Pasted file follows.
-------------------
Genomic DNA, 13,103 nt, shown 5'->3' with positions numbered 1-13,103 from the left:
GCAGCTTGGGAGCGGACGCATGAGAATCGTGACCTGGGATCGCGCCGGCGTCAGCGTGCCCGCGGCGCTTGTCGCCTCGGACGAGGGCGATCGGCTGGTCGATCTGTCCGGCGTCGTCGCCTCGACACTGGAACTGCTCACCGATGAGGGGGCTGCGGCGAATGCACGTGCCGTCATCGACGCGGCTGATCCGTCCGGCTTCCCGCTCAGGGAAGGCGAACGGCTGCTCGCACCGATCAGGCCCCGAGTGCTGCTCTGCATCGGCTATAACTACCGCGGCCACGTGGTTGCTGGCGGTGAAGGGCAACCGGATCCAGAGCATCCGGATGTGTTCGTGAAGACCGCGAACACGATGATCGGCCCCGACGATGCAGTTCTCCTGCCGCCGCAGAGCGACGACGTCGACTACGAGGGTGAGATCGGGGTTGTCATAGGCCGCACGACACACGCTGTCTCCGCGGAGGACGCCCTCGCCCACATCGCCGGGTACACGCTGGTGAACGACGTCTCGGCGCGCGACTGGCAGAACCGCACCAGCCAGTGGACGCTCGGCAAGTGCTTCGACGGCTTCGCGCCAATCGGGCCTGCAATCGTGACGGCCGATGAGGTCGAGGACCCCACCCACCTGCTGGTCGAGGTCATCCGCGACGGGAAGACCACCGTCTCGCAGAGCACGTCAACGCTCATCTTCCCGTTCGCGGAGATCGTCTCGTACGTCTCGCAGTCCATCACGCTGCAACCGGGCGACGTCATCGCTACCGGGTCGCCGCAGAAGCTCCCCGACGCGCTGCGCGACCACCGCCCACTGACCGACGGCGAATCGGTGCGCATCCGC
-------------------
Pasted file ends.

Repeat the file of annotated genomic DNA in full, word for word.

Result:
Genomic DNA, 13,103 nt, shown 5'->3' with positions numbered 1-13,103 from the left:
GCAGCTTGGGAGCGGACGCATGAGAATCGTGACCTGGGATCGCGCCGGCGTCAGCGTGCCCGCGGCGCTTGTCGCCTCGGACGAGGGCGATCGGCTGGTCGATCTGTCCGGCGTCGTCGCCTCGACACTGGAACTGCTCACCGATGAGGGGGCTGCGGCGAATGCACGTGCCGTCATCGACGCGGCTGATCCGTCCGGCTTCCCGCTCAGGGAAGGCGAACGGCTGCTCGCACCGATCAGGCCCCGAGTGCTGCTCTGCATCGGCTATAACTACCGCGGCCACGTGGTTGCTGGCGGTGAAGGGCAACCGGATCCAGAGCATCCGGATGTGTTCGTGAAGACCGCGAACACGATGATCGGCCCCGACGATGCAGTTCTCCTGCCGCCGCAGAGCGACGACGTCGACTACGAGGGTGAGATCGGGGTTGTCATAGGCCGCACGACACACGCTGTCTCCGCGGAGGACGCCCTCGCCCACATCGCCGGGTACACGCTGGTGAACGACGTCTCGGCGCGCGACTGGCAGAACCGCACCAGCCAGTGGACGCTCGGCAAGTGCTTCGACGGCTTCGCGCCAATCGGGCCTGCAATCGTGACGGCCGATGAGGTCGAGGACCCCACCCACCTGCTGGTCGAGGTCATCCGCGACGGGAAGACCACCGTCTCGCAGAGCACGTCAACGCTCATCTTCCCGTTCGCGGAGATCGTCTCGTACGTCTCGCAGTCCATCACGCTGCAACCGGGCGACGTCATCGCTACCGGGTCGCCGCAGAAGCTCCCCGACGCGCTGCGCGACCACCGCCCACTGACCGACGGCGAATCGGTGCGCATCCGC